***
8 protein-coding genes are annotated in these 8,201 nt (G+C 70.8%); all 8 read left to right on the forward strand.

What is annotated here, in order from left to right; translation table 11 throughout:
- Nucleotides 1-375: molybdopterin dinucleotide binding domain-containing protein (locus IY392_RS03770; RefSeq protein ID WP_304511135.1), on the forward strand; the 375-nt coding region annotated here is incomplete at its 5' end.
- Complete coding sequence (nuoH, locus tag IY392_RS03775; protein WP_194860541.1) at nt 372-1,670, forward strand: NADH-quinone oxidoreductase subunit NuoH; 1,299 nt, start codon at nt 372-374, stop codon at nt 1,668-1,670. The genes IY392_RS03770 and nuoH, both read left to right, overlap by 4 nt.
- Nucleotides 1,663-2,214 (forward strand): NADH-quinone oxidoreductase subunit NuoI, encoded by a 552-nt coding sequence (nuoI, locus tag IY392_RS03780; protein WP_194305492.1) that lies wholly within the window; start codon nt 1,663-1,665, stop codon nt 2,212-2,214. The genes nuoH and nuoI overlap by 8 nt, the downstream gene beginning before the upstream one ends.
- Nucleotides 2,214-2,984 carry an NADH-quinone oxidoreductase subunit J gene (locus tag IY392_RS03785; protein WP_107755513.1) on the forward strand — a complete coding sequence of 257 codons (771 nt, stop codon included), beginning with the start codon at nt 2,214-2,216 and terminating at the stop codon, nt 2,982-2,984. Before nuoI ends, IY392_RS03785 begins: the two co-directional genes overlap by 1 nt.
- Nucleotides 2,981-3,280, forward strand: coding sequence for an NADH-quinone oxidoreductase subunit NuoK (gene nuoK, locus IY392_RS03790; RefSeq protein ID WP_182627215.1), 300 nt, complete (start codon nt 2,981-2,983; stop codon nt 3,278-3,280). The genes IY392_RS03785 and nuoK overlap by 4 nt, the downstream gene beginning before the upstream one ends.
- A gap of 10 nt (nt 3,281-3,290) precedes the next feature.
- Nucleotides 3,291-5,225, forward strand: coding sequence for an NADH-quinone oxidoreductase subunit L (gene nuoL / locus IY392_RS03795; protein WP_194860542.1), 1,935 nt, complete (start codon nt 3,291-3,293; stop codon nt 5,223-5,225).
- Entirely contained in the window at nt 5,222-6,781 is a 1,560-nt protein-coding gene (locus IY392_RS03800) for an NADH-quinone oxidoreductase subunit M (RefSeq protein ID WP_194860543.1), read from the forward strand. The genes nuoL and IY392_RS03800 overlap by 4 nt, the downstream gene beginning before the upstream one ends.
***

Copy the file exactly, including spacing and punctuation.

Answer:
8 protein-coding genes are annotated in these 8,201 nt (G+C 70.8%); all 8 read left to right on the forward strand.

What is annotated here, in order from left to right; translation table 11 throughout:
- Nucleotides 1-375: molybdopterin dinucleotide binding domain-containing protein (locus IY392_RS03770; RefSeq protein ID WP_304511135.1), on the forward strand; the 375-nt coding region annotated here is incomplete at its 5' end.
- Complete coding sequence (nuoH, locus tag IY392_RS03775; protein WP_194860541.1) at nt 372-1,670, forward strand: NADH-quinone oxidoreductase subunit NuoH; 1,299 nt, start codon at nt 372-374, stop codon at nt 1,668-1,670. The genes IY392_RS03770 and nuoH, both read left to right, overlap by 4 nt.
- Nucleotides 1,663-2,214 (forward strand): NADH-quinone oxidoreductase subunit NuoI, encoded by a 552-nt coding sequence (nuoI, locus tag IY392_RS03780; protein WP_194305492.1) that lies wholly within the window; start codon nt 1,663-1,665, stop codon nt 2,212-2,214. The genes nuoH and nuoI overlap by 8 nt, the downstream gene beginning before the upstream one ends.
- Nucleotides 2,214-2,984 carry an NADH-quinone oxidoreductase subunit J gene (locus tag IY392_RS03785; protein WP_107755513.1) on the forward strand — a complete coding sequence of 257 codons (771 nt, stop codon included), beginning with the start codon at nt 2,214-2,216 and terminating at the stop codon, nt 2,982-2,984. Before nuoI ends, IY392_RS03785 begins: the two co-directional genes overlap by 1 nt.
- Nucleotides 2,981-3,280, forward strand: coding sequence for an NADH-quinone oxidoreductase subunit NuoK (gene nuoK, locus IY392_RS03790; RefSeq protein ID WP_182627215.1), 300 nt, complete (start codon nt 2,981-2,983; stop codon nt 3,278-3,280). The genes IY392_RS03785 and nuoK overlap by 4 nt, the downstream gene beginning before the upstream one ends.
- A gap of 10 nt (nt 3,281-3,290) precedes the next feature.
- Nucleotides 3,291-5,225, forward strand: coding sequence for an NADH-quinone oxidoreductase subunit L (gene nuoL / locus IY392_RS03795; protein WP_194860542.1), 1,935 nt, complete (start codon nt 3,291-3,293; stop codon nt 5,223-5,225).
- Entirely contained in the window at nt 5,222-6,781 is a 1,560-nt protein-coding gene (locus IY392_RS03800) for an NADH-quinone oxidoreductase subunit M (RefSeq protein ID WP_194860543.1), read from the forward strand. The genes nuoL and IY392_RS03800 overlap by 4 nt, the downstream gene beginning before the upstream one ends.